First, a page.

Muscular endurance is also important for maintaining our body posture. Even when we are sitting, we constantly use muscles to keep us upright, and it is these muscles that must maintain their muscle tone.
As you get stronger, you are able to perform more repetitions in the same amount of time. Endurance also breeds tolerance in the muscles. As you train this way, your systems can tolerate greater stress loads for a longer period of time.
This third component of muscle fitness is linked to the muscular and skeletal systems. Muscles that are not stretched regularly become tight, causing pain when we stretch them. A loss of flexibility can also be caused by problems in the joints, such as worn-down cartilage or lack of synovial fluid.
Flexibility is important in most sports as it helps to reduce the risk of injury. Swimmers, javelin throwers and tennis players all need good shoulder flexibility, while gymnasts need a high level of all-round flexibility. Flexibility is often called suppleness or mobility.
Yoga and other forms of stretching depend on a wide range of joint movement and promote flexibility in all muscles. A solid stretching program can also reduce the risk of injury, muscle pain, and inflammation associated with stress caused by strenuous exercise.
Relationship between components of muscular fitness
There is generally a direct relationship between these three components of muscular fitness, but improving one component does not necessarily cause increases in the others.
For example, sprinting requires maximum power to be developed against low resistance, and strength training alone will do little to improve sprint speed. At the other extreme, pure strength sports such as weightlifting require training at near maximum strength. Thus, the desired outcome dictates the specific type of training.
In addition, many sports, such as team games, require optimising all three components of muscular fitness using periodised training. The mode of training, along with other important variables such as speed of movement, movement pattern (e.g., in one or more planes) and relative degree of force to be generated, must also be considered when developing a program to train muscular fitness.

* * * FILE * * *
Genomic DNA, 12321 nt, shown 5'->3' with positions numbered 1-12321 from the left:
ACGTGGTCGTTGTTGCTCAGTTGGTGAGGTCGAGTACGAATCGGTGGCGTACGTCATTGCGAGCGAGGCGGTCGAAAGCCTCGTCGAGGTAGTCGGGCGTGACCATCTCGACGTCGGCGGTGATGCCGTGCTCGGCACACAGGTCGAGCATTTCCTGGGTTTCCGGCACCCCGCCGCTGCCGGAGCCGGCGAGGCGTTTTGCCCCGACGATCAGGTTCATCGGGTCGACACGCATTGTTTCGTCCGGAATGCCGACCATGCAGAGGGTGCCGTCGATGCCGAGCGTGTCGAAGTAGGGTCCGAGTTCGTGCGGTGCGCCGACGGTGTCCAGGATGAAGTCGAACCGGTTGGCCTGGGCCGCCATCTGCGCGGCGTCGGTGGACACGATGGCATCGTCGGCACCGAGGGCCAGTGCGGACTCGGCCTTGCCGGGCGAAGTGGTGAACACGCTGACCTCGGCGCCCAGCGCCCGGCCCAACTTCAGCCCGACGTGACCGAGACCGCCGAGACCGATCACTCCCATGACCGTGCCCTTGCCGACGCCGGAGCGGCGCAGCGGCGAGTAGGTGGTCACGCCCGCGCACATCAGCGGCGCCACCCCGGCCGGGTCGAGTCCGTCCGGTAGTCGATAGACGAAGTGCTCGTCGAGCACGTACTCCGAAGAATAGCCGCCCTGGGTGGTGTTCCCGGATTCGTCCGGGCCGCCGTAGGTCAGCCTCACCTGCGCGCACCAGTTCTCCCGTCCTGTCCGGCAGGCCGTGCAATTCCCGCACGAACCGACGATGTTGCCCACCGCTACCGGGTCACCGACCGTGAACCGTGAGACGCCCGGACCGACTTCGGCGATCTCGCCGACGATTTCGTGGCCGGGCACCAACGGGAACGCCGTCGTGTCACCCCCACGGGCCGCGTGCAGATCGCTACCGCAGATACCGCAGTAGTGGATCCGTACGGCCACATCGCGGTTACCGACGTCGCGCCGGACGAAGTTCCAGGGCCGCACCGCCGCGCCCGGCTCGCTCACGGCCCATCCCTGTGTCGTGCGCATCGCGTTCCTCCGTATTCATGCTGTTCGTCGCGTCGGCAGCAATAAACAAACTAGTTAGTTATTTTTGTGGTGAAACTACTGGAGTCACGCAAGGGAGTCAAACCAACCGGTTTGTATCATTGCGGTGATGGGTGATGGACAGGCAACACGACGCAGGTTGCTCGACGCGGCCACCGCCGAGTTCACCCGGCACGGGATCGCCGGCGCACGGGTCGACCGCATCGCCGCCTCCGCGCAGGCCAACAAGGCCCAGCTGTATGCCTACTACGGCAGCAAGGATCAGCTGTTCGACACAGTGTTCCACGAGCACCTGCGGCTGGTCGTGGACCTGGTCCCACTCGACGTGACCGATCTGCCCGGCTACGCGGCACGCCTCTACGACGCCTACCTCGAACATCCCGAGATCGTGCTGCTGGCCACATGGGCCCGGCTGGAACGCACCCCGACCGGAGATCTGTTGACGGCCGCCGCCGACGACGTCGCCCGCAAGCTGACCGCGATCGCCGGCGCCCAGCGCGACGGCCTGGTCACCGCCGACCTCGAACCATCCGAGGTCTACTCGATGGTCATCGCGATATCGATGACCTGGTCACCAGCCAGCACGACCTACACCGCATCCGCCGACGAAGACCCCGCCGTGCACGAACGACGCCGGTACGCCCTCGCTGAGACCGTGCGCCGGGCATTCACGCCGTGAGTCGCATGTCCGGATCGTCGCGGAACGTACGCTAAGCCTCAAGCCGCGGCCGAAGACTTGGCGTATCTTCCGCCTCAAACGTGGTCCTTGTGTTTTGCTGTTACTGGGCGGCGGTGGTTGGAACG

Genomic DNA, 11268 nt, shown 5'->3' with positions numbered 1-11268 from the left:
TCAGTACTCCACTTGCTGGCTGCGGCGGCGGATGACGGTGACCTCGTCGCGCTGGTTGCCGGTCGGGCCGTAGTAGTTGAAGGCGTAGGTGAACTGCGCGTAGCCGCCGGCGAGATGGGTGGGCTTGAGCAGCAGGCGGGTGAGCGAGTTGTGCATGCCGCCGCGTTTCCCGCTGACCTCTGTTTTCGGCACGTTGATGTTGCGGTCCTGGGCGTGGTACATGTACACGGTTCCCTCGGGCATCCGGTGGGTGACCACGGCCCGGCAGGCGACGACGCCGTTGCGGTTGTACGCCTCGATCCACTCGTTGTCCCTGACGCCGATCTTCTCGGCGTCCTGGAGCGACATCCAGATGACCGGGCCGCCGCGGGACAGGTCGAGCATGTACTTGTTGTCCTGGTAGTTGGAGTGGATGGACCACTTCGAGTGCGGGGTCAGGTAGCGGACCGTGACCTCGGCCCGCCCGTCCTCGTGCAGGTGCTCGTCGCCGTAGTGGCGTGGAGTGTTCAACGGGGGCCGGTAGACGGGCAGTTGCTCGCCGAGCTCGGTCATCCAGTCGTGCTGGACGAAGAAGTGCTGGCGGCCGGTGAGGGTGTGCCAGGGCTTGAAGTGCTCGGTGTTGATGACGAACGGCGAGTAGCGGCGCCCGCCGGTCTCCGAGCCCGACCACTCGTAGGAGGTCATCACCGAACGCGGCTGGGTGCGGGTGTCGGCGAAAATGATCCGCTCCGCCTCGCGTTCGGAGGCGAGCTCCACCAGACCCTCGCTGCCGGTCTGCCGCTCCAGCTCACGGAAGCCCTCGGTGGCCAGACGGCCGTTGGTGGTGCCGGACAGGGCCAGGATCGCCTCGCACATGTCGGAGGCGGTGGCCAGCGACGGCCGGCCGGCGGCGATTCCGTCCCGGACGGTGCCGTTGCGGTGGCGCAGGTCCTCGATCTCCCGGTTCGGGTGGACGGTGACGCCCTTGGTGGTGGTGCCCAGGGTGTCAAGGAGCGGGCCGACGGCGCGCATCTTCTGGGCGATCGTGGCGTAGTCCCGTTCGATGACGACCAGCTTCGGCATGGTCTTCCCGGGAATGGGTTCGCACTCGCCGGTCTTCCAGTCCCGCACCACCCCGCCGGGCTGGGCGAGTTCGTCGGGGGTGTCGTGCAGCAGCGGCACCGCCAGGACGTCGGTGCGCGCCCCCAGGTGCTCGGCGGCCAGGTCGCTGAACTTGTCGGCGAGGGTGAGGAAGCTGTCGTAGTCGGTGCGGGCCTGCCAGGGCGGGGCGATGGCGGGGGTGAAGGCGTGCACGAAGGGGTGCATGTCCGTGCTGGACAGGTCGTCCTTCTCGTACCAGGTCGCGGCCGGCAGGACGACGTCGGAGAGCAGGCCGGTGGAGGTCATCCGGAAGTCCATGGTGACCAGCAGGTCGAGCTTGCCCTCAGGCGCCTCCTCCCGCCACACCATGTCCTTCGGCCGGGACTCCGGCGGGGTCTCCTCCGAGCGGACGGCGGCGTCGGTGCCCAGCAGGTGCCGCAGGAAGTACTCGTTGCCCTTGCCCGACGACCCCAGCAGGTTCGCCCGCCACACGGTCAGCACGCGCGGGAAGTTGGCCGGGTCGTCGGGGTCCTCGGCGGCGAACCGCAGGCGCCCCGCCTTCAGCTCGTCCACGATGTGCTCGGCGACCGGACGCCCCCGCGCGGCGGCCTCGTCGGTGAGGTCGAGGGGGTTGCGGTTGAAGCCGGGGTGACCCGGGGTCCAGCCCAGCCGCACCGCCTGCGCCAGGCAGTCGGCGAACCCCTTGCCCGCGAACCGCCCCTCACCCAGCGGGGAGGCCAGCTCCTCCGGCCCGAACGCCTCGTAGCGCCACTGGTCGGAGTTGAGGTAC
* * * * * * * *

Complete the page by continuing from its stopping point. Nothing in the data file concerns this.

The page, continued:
The amount of weight lifted, the speed of movement and the number of repetitions will determine which aspect is developed most. In general, using heavy weights for a lower number of repetitions (fewer than 12) develops strength and size; using lighter weights for a higher number of repetitions develops endurance; explosive movements develop power.
Final thoughts: components of muscle fitness
The essential components of muscular fitness are strength, muscular endurance, and flexibility. Other important components include power, speed, agility, and balance.
Different activities require different relative contributions of each. For example, rowing requires high level of muscular power and endurance, whereas Olympic weightlifting requires high levels of muscular power and strength.
Young folks use muscular fitness to improve performance in a favorite sport or activity, or to look good in a bathing suit. Middle-aged people rely on abdominal tone and flexibility exercises to prevent or minimize lower back problems. Older folks employ strength and endurance activities to retain bone density and to remain active and independent, capable of performing important activities of daily living.
With most physiological capabilities, you either use them or lose them, and that is certainly true for muscular fitness. Strength, endurance, flexibility, power, agility, and balance all decline with age. But the rate of decline is much slower for those who remain active. And numerous studies show that we have the capability to build strength even into our 90s.